Saddened by our experience, and at the urging of various die-hard Barrio fans, we returned to see if maybe we'd just hit an off night. This time we stopped in for lunch and found the dining room packed with a boisterous crowd. Despite how busy the restaurant was, we still received friendly, attentive and swift service.
This time we sampled the grilled black tiger shrimp rubbed with a tamarind recado, served with a mandarin orange/yellow tomato pico de gallo ($8.25). The pico de gallo offered up a sharp and pleasant contrast to the shrimp. Perhaps the recado had rubbed off on the grill, but there wasn't much of a discernible flavor of tamarind. For the asking price, four shrimp seemed a bit paltry.
An old favorite, the Anaheim chile stuffed with roasted garlic, black beans and goat cheese on a red bell pepper cream ($7) seemed like a safe bet. Sadly, this time the usually glossy pink crème was faintly colored and tasted mostly of garlic and heavy cream. Although the chile was fresh, the dish seemed ponderous and unbalanced as the goat cheese and the heavy cream drowned out the more delicate flavors of the dish. We were left wondering, yet again, who was in the kitchen executing familiar recipes that no longer looked or tasted familiar.
The mixed baby greens salad tossed with fresh berries, pineapple, mandarin orange, roasted pistachios and Gorgonzola in a Madagascar vanilla bean/coconut vinaigrette ($8.50) sounded inviting. Lovingly tossed in the kitchen, every layer was stratified with bite-sized greens, fresh berries and orange sections, studded with roasted pistachios and plenty of Gorgonzola. This was an expensive plate full of ingredients that completely fell apart when mixed with the coconut-vanilla vinaigrette. The combination of fats in the Gorgonzola and coconut are not a mix and, at least on this palate, dissolve into a soapy-tasting oil. While some of these ingredients do go together (fruit and Gorgonzola are classic), this plate of lovely top-shelf ingredients couldn't rise above being a costly and disappointing error.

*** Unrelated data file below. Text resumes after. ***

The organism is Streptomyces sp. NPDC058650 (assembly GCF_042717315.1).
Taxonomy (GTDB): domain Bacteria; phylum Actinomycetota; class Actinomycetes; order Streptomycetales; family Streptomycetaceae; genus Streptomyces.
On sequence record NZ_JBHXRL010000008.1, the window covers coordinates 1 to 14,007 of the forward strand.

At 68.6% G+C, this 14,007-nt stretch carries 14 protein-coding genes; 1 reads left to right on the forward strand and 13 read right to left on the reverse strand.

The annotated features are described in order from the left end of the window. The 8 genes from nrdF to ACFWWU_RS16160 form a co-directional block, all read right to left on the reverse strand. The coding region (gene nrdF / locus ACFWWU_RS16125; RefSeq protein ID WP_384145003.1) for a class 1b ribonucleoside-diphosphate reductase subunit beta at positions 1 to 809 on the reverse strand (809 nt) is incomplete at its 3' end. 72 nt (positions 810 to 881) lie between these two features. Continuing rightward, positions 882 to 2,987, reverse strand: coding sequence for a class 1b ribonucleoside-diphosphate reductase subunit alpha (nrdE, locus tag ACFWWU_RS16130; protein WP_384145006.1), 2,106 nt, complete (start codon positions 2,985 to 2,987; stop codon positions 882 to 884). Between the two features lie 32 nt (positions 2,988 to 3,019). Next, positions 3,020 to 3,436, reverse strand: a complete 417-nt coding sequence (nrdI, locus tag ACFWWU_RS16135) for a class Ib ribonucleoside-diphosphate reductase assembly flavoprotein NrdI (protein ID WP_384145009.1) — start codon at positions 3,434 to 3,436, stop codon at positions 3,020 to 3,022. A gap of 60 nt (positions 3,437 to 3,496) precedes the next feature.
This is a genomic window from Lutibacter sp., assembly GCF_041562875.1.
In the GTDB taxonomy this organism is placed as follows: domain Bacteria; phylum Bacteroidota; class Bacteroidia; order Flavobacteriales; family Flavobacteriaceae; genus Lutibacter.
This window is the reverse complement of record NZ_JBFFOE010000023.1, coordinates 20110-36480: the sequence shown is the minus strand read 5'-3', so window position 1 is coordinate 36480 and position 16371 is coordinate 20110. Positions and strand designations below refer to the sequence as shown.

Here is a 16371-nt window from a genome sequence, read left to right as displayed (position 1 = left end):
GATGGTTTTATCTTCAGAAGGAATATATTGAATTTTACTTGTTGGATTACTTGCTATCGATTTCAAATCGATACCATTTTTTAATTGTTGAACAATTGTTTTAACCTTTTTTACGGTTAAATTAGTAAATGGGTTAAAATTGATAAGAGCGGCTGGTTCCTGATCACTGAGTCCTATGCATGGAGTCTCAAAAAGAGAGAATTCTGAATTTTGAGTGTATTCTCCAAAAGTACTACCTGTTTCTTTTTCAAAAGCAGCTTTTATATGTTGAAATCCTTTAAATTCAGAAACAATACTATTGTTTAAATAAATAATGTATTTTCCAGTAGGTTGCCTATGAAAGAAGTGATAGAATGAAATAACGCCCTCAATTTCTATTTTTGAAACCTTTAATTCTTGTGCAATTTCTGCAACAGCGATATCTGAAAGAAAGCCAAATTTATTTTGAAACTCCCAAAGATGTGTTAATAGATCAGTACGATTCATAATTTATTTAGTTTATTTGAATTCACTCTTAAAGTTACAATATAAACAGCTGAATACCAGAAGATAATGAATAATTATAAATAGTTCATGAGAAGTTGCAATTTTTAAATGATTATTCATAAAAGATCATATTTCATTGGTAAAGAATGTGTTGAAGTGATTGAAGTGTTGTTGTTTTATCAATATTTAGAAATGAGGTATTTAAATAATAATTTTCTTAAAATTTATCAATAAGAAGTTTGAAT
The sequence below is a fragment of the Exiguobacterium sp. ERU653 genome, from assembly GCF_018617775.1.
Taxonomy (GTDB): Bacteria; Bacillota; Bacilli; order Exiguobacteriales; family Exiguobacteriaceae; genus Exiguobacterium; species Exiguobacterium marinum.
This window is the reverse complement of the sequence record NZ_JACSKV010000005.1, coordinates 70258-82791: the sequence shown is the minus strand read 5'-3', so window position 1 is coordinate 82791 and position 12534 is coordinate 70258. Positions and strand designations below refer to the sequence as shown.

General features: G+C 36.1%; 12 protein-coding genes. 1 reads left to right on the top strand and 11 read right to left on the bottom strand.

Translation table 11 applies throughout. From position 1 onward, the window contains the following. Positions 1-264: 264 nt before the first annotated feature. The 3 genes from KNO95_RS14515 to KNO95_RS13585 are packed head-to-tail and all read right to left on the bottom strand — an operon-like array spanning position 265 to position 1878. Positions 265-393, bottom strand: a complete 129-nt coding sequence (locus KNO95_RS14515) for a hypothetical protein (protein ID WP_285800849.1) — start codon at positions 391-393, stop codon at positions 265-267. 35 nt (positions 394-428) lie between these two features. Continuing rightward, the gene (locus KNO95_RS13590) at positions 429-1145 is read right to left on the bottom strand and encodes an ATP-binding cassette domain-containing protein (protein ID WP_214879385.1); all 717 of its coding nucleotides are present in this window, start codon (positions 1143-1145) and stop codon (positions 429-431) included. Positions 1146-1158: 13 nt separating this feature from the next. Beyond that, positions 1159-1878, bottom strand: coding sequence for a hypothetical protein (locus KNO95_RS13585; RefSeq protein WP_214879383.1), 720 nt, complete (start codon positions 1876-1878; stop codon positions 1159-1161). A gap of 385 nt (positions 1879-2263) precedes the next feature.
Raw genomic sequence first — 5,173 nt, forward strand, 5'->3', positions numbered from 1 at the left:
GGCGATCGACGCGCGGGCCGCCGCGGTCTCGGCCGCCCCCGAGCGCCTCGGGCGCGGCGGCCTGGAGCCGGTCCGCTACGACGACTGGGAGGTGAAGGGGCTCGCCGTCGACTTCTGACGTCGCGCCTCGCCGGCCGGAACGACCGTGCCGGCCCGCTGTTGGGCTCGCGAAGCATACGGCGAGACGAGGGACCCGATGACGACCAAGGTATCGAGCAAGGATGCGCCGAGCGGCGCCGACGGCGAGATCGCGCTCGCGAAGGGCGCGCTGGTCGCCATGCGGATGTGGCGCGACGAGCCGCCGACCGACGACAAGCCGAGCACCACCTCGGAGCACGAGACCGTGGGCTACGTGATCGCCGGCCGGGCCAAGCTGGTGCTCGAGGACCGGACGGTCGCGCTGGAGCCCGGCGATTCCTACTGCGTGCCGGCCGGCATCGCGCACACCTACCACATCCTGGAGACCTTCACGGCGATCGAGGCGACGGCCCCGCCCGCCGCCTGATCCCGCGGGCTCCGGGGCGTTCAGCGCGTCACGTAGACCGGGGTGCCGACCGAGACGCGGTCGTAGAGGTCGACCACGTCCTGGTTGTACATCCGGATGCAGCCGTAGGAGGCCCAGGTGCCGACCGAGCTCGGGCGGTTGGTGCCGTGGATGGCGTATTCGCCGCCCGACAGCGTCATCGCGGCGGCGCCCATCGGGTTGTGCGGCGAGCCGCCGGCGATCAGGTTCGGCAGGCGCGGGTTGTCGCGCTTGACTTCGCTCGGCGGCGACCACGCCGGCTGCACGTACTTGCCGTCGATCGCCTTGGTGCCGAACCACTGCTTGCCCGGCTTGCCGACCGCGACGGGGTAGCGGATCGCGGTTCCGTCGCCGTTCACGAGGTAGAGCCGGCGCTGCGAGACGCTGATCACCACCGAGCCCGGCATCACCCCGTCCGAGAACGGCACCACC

Desserts were appropriately light and refreshing and featured seasonal fruits. We sampled the crème anglaise with fresh berries. A lovely flute of fresh blueberries, blackberries and strawberries served in a pool of cocoa and caramel swirl showcased the splendor of summer. The chocolate custard served with homemade caramel sauce and fresh strawberries and blackberries was a rich and lustrous offering, too.
Overall, I imagine the Barrio's fans will remain fans. After all, the service is delightful and the dining room lovely. Still, it is disappointing to see one of our own locally grown independents become so lackadaisical in the kitchen.
In a town where corporate restaurants continuously spawn, it is hard not to cheer the independents on wildly and wish them the very best. Conversely, if they are to survive their wealthy plasticine brethren, the small independents have to actively compete to retain a local following. Nothing short of a sharp competitive edge will do. The food should be consistent and it should be a quality product. No one can get away with soggy vegetables or piped "twice baked" potatoes. These are items that get passed over at your unpopular cousin's cheaply catered wedding. And for good reason. They certainly shouldn't be items stapled onto featured specials, especially not at $26 a pop.
Perhaps it's just summertime blues, or maybe a temporary inconsistency in the kitchen. One hopes. We don't give up our hearts so easily to just anyone, and it is sad to see a bright star go dim. With the fall season almost upon us, one hopes that Barrio snaps out of its summer slump and polishes up that old star.